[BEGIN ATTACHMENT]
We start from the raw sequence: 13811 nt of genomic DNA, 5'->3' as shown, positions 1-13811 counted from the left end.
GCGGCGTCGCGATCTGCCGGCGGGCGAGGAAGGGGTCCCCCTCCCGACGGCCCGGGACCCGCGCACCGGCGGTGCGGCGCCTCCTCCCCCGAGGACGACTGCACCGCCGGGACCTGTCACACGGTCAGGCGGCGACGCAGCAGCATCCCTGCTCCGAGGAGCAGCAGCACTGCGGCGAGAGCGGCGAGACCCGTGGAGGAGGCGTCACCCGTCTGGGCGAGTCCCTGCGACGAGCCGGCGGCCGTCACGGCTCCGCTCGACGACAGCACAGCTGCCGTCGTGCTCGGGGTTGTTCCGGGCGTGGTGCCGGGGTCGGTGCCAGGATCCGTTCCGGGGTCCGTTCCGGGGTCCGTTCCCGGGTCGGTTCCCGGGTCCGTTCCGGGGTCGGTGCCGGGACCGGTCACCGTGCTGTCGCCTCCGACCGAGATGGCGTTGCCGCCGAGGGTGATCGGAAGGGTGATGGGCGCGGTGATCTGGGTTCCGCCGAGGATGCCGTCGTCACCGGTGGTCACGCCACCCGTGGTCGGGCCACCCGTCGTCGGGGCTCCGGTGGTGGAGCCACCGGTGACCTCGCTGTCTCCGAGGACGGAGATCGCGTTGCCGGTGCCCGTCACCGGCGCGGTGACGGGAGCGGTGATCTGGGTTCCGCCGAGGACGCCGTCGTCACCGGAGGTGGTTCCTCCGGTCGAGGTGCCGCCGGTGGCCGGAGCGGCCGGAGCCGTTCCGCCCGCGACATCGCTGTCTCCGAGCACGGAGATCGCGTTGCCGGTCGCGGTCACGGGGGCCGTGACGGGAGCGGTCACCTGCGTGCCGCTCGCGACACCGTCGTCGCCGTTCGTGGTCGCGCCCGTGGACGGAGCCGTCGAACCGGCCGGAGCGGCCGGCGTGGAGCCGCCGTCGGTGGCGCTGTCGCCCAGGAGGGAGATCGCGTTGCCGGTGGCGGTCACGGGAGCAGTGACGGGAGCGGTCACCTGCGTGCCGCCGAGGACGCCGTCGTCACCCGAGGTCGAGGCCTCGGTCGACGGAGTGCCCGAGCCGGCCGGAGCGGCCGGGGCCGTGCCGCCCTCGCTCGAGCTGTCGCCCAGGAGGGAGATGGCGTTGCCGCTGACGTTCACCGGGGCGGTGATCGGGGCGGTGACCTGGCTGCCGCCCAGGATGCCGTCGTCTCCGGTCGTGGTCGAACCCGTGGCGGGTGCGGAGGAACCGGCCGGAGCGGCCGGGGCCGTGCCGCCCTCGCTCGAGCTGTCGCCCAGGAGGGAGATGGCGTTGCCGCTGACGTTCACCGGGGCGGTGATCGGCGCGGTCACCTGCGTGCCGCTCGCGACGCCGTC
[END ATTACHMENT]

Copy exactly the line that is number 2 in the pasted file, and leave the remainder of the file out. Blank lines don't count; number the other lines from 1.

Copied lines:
GCGGCGTCGCGATCTGCCGGCGGGCGAGGAAGGGGTCCCCCTCCCGACGGCCCGGGACCCGCGCACCGGCGGTGCGGCGCCTCCTCCCCCGAGGACGACTGCACCGCCGGGACCTGTCACACGGTCAGGCGGCGACGCAGCAGCATCCCTGCTCCGAGGAGCAGCAGCACTGCGGCGAGAGCGGCGAGACCCGTGGAGGAGGCGTCACCCGTCTGGGCGAGTCCCTGCGACGAGCCGGCGGCCGTCACGGCTCCGCTCGACGACAGCACAGCTGCCGTCGTGCTCGGGGTTGTTCCGGGCGTGGTGCCGGGGTCGGTGCCAGGATCCGTTCCGGGGTCCGTTCCGGGGTCCGTTCCCGGGTCGGTTCCCGGGTCCGTTCCGGGGTCGGTGCCGGGACCGGTCACCGTGCTGTCGCCTCCGACCGAGATGGCGTTGCCGCCGAGGGTGATCGGAAGGGTGATGGGCGCGGTGATCTGGGTTCCGCCGAGGATGCCGTCGTCACCGGTGGTCACGCCACCCGTGGTCGGGCCACCCGTCGTCGGGGCTCCGGTGGTGGAGCCACCGGTGACCTCGCTGTCTCCGAGGACGGAGATCGCGTTGCCGGTGCCCGTCACCGGCGCGGTGACGGGAGCGGTGATCTGGGTTCCGCCGAGGACGCCGTCGTCACCGGAGGTGGTTCCTCCGGTCGAGGTGCCGCCGGTGGCCGGAGCGGCCGGAGCCGTTCCGCCCGCGACATCGCTGTCTCCGAGCACGGAGATCGCGTTGCCGGTCGCGGTCACGGGGGCCGTGACGGGAGCGGTCACCTGCGTGCCGCTCGCGACACCGTCGTCGCCGTTCGTGGTCGCGCCCGTGGACGGAGCCGTCGAACCGGCCGGAGCGGCCGGCGTGGAGCCGCCGTCGGTGGCGCTGTCGCCCAGGAGGGAGATCGCGTTGCCGGTGGCGGTCACGGGAGCAGTGACGGGAGCGGTCACCTGCGTGCCGCCGAGGACGCCGTCGTCACCCGAGGTCGAGGCCTCGGTCGACGGAGTGCCCGAGCCGGCCGGAGCGGCCGGGGCCGTGCCGCCCTCGCTCGAGCTGTCGCCCAGGAGGGAGATGGCGTTGCCGCTGACGTTCACCGGGGCGGTGATCGGGGCGGTGACCTGGCTGCCGCCCAGGATGCCGTCGTCTCCGGTCGTGGTCGAACCCGTGGCGGGTGCGGAGGAACCGGCCGGAGCGGCCGGGGCCGTGCCGCCCTCGCTCGAGCTGTCGCCCAGGAGGGAGATGGCGTTGCCGCTGACGTTCACCGGGGCGGTGATCGGCGCGGTCACCTGCGTGCCGCTCGCGACGCCGTC